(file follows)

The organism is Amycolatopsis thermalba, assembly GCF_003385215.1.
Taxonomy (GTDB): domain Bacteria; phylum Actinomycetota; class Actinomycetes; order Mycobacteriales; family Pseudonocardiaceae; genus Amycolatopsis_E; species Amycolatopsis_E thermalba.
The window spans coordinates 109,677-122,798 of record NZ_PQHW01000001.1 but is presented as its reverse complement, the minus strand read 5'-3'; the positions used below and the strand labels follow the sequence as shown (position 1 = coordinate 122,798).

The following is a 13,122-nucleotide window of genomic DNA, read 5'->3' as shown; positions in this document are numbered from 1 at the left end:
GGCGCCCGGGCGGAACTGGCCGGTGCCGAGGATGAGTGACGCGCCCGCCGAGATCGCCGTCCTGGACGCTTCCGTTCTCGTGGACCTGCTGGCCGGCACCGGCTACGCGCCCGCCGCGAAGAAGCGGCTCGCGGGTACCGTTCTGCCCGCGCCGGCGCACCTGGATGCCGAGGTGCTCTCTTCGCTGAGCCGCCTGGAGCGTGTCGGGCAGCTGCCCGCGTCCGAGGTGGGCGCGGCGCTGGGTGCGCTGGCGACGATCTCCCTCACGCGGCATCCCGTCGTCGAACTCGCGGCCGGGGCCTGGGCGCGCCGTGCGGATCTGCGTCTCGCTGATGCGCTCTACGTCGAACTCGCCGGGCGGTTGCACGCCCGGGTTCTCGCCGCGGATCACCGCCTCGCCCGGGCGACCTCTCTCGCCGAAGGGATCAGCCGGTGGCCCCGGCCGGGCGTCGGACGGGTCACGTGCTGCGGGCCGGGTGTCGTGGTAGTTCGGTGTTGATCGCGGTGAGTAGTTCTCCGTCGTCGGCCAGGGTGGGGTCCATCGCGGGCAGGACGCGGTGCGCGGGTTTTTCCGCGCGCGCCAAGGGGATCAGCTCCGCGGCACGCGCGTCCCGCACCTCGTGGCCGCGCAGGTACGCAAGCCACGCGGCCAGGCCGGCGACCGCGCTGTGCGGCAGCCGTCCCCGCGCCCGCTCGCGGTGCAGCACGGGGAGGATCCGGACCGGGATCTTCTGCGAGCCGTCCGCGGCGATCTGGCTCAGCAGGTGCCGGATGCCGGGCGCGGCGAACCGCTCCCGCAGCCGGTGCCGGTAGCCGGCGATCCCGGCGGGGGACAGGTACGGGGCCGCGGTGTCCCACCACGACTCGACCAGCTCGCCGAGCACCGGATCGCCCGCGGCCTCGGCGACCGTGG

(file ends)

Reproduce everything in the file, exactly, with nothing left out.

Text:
The organism is Amycolatopsis thermalba, assembly GCF_003385215.1.
Taxonomy (GTDB): domain Bacteria; phylum Actinomycetota; class Actinomycetes; order Mycobacteriales; family Pseudonocardiaceae; genus Amycolatopsis_E; species Amycolatopsis_E thermalba.
The window spans coordinates 109,677-122,798 of record NZ_PQHW01000001.1 but is presented as its reverse complement, the minus strand read 5'-3'; the positions used below and the strand labels follow the sequence as shown (position 1 = coordinate 122,798).

The following is a 13,122-nucleotide window of genomic DNA, read 5'->3' as shown; positions in this document are numbered from 1 at the left end:
GGCGCCCGGGCGGAACTGGCCGGTGCCGAGGATGAGTGACGCGCCCGCCGAGATCGCCGTCCTGGACGCTTCCGTTCTCGTGGACCTGCTGGCCGGCACCGGCTACGCGCCCGCCGCGAAGAAGCGGCTCGCGGGTACCGTTCTGCCCGCGCCGGCGCACCTGGATGCCGAGGTGCTCTCTTCGCTGAGCCGCCTGGAGCGTGTCGGGCAGCTGCCCGCGTCCGAGGTGGGCGCGGCGCTGGGTGCGCTGGCGACGATCTCCCTCACGCGGCATCCCGTCGTCGAACTCGCGGCCGGGGCCTGGGCGCGCCGTGCGGATCTGCGTCTCGCTGATGCGCTCTACGTCGAACTCGCCGGGCGGTTGCACGCCCGGGTTCTCGCCGCGGATCACCGCCTCGCCCGGGCGACCTCTCTCGCCGAAGGGATCAGCCGGTGGCCCCGGCCGGGCGTCGGACGGGTCACGTGCTGCGGGCCGGGTGTCGTGGTAGTTCGGTGTTGATCGCGGTGAGTAGTTCTCCGTCGTCGGCCAGGGTGGGGTCCATCGCGGGCAGGACGCGGTGCGCGGGTTTTTCCGCGCGCGCCAAGGGGATCAGCTCCGCGGCACGCGCGTCCCGCACCTCGTGGCCGCGCAGGTACGCAAGCCACGCGGCCAGGCCGGCGACCGCGCTGTGCGGCAGCCGTCCCCGCGCCCGCTCGCGGTGCAGCACGGGGAGGATCCGGACCGGGATCTTCTGCGAGCCGTCCGCGGCGATCTGGCTCAGCAGGTGCCGGATGCCGGGCGCGGCGAACCGCTCCCGCAGCCGGTGCCGGTAGCCGGCGATCCCGGCGGGGGACAGGTACGGGGCCGCGGTGTCCCACCACGACTCGACCAGCTCGCCGAGCACCGGATCGCCCGCGGCCTCGGCGACCGTGG